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Monthly Archives: July 2008
Benny Morris’s manic rant is further evidence that the New York Times op-ed page, like the New York Post’s, is willing to believe anything its told about ‘Mad Mullahs’ Continue reading
Armageddon Man is unhappy with his President
Guest Column: Dr. Gary Sick
As usual, John Bolton is absolutely right. His policy prescriptions may be reckless to the point of foolishness (“When in doubt, bomb!”), but his understanding of what is happening in Washington policy (as outlined in his op-ed in the Wall Street Journal yesterday) is unerringly accurate.
While much of the world was hyper-ventilating over the possibility that the United States (and maybe Israel) were getting ready to launch a new war against Iran, Bolton was looking at the realities and concluding that far from bombing the US was preparing to do a deal with Iran. He had noticed that over the past two years the US had completely reversed its position that originally opposed European talks with Iran. Continue reading
This from my new op ed in the National:
The Iranian Revolutionary Guard’s rocketeers – helped by its Photoshop mujahideen – managed last week to set off a wave of hysteria by test-firing four medium-range missiles to underscore its capacity to retaliate against any US-Israeli air strikes. (Well, three actually, the photo retouching was needed to disguise the failure to launch of the fourth.) But the hysteria seemed more like going through the motions of pre-existing agendas than a sign of impending combat.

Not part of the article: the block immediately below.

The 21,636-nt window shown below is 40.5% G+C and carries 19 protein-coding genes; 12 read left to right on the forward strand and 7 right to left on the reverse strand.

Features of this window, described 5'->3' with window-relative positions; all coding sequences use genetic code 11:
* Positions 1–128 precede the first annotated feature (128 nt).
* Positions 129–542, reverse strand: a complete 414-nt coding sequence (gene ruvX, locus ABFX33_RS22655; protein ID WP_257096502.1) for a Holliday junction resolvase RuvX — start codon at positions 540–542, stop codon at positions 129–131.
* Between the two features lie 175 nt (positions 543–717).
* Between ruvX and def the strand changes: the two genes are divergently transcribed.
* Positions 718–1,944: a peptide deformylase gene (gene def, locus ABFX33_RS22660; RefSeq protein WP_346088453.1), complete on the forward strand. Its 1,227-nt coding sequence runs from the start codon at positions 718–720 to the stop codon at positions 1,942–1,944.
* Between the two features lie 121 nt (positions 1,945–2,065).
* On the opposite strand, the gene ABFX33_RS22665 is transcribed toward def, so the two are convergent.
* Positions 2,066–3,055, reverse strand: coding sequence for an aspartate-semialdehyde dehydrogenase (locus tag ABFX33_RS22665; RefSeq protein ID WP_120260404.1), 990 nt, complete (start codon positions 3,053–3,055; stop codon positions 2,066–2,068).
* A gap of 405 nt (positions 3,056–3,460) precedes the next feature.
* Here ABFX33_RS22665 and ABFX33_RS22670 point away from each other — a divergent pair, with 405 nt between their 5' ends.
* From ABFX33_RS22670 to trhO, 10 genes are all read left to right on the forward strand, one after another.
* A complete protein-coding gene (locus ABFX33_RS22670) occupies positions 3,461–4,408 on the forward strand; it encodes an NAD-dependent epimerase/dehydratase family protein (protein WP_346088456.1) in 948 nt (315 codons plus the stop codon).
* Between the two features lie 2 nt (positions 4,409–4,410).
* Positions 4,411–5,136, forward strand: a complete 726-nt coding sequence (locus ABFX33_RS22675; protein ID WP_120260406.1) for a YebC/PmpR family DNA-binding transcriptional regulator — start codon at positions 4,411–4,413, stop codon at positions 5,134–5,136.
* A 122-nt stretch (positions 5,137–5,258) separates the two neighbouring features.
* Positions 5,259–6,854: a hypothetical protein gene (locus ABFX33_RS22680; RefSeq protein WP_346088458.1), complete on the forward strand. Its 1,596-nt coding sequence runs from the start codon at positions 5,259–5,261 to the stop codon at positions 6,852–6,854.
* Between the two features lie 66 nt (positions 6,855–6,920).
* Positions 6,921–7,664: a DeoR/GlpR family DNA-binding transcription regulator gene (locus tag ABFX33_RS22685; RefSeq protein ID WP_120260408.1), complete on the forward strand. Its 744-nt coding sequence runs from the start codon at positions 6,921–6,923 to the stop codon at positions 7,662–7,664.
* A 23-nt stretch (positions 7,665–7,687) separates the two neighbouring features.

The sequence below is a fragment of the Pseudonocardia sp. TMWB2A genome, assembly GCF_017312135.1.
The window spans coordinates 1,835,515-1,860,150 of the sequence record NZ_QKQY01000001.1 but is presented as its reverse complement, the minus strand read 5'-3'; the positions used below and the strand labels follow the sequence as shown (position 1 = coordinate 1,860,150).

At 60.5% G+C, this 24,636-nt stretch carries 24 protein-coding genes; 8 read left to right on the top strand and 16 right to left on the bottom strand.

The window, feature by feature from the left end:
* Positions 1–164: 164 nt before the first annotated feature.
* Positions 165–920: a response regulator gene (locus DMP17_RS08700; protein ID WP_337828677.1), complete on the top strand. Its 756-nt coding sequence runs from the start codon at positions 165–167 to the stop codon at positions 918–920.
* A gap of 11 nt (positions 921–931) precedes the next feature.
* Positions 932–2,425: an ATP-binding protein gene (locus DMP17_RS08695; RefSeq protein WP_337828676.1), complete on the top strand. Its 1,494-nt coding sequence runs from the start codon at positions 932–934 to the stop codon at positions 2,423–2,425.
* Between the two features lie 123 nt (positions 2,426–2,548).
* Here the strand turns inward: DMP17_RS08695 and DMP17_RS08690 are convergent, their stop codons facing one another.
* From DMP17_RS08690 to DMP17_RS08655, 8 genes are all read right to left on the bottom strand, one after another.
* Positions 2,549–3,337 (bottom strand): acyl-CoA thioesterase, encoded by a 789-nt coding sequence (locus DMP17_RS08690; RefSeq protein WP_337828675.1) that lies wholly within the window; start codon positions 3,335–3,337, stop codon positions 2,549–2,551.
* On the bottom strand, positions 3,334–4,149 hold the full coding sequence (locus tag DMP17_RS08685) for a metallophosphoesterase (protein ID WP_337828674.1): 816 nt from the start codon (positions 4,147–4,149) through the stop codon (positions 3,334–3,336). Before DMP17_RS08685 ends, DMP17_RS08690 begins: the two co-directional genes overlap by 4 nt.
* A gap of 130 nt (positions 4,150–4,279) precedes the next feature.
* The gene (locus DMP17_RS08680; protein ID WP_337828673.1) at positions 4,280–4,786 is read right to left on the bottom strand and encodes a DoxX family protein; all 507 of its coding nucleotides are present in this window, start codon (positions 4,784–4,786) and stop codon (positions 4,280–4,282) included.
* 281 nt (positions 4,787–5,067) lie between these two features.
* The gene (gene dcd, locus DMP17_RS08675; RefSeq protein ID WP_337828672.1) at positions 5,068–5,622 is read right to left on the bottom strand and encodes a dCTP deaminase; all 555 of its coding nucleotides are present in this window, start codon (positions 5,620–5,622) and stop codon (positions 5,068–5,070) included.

The piece touches on what I believe is the significant debate in Washington, which is not that usually reported pitting those who actually want to attack Iran against those who want to pursue diplomacy; instead, it is being fought between those who believe diplomacy will only succeed if the Iranians believe they’re facing a real military threat, and those who believe that creating that such a belief would retard rather than enhance diplomacy and risk unintended escalation.
In other words, all Bush’s talk about the military option remaining “on the table” is an increasingly transparent bluff. But the real diplomacy will begin only after a new U.S. president is seated.
Neither Sy Hersh’s reports of stepped up proxy warfare nor the tit for tat saber-rattling (Israeli practice mass long-distance bombing raids and Iranian medium-range missile testing) suggest that anything has changed in the basic equation that says neither Israel nor the U.S. will attack Iran.
Besides the backlash that the U.S. military isn’t prepared to risk by initiating a new war of aggression in the Middle East; besides the fact that the U.S. economy could not absorb the shock of oil shooting past $200 a barrel; besides the difficulties in eliminating a nuclear infrastructure dispersed in hardened facilities, no all of which may be known; there is a simple truth: It’s already too late. The objective, remember, according to Bush, was to prevent Iran mastering the “know-how” to make weapons-grade material. The bad news, then, is that Iran has already mastered that know-how, and it can’t be reversed by bombing. Time for some grownup diplomacy then, eh? Continue reading